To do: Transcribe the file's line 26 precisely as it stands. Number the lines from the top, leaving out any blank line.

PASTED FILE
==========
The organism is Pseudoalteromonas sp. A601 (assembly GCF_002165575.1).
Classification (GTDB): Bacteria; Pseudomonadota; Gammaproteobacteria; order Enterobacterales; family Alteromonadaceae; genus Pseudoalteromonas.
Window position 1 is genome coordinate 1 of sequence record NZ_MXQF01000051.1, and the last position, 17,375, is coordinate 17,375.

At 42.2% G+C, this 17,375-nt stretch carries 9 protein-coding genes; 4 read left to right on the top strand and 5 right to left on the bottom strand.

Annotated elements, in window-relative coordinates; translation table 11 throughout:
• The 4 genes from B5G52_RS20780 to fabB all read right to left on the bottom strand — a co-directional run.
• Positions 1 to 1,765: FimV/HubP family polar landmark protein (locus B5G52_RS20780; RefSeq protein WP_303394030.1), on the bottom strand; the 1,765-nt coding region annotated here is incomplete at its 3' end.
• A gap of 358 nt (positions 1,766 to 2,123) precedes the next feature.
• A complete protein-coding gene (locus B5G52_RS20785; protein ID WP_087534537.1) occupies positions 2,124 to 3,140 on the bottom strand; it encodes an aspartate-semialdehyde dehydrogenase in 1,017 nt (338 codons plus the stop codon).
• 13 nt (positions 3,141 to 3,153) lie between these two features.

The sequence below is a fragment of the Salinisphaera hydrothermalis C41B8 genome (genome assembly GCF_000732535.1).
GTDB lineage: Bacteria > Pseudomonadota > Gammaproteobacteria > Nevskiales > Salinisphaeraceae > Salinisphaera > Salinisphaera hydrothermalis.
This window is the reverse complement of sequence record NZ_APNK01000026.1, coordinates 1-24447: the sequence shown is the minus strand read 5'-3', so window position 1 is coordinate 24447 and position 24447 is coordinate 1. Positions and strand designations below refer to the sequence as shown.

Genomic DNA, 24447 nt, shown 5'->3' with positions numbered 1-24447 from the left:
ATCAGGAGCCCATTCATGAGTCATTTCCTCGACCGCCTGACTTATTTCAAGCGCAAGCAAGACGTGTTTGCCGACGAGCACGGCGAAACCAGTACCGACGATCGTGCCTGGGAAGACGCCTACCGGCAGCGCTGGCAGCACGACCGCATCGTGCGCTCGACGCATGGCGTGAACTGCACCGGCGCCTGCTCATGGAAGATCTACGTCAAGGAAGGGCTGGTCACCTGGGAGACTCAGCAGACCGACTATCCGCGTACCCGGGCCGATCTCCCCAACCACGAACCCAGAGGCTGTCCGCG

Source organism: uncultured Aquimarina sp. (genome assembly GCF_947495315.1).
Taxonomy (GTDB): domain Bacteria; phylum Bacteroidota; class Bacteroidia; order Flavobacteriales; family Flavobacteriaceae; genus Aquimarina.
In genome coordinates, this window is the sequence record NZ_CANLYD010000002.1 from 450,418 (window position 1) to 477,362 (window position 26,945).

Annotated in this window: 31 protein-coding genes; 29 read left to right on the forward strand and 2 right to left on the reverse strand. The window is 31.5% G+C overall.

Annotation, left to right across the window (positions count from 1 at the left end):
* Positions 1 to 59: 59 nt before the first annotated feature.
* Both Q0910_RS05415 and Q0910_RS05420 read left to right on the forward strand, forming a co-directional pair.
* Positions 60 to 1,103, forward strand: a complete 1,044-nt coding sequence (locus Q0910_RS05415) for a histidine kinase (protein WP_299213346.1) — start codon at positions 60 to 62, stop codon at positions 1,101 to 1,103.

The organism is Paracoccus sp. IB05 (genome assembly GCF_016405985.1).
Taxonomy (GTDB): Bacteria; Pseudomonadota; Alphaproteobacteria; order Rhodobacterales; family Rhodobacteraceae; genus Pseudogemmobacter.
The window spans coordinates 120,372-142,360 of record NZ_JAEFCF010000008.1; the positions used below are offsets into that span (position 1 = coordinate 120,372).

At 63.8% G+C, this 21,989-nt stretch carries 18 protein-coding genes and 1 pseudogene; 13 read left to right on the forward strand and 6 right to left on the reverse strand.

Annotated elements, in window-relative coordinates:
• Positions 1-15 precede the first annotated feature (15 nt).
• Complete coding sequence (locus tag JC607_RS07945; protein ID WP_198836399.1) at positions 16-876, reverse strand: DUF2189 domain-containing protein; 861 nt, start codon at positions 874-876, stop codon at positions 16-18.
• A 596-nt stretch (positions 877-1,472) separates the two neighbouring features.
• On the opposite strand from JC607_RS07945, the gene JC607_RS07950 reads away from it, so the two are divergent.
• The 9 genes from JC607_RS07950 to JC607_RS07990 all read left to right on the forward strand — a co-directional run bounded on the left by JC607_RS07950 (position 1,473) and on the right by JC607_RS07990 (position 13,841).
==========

The window spans coordinates 120,372-142,360 of record NZ_JAEFCF010000008.1; the positions used below are offsets into that span (position 1 = coordinate 120,372).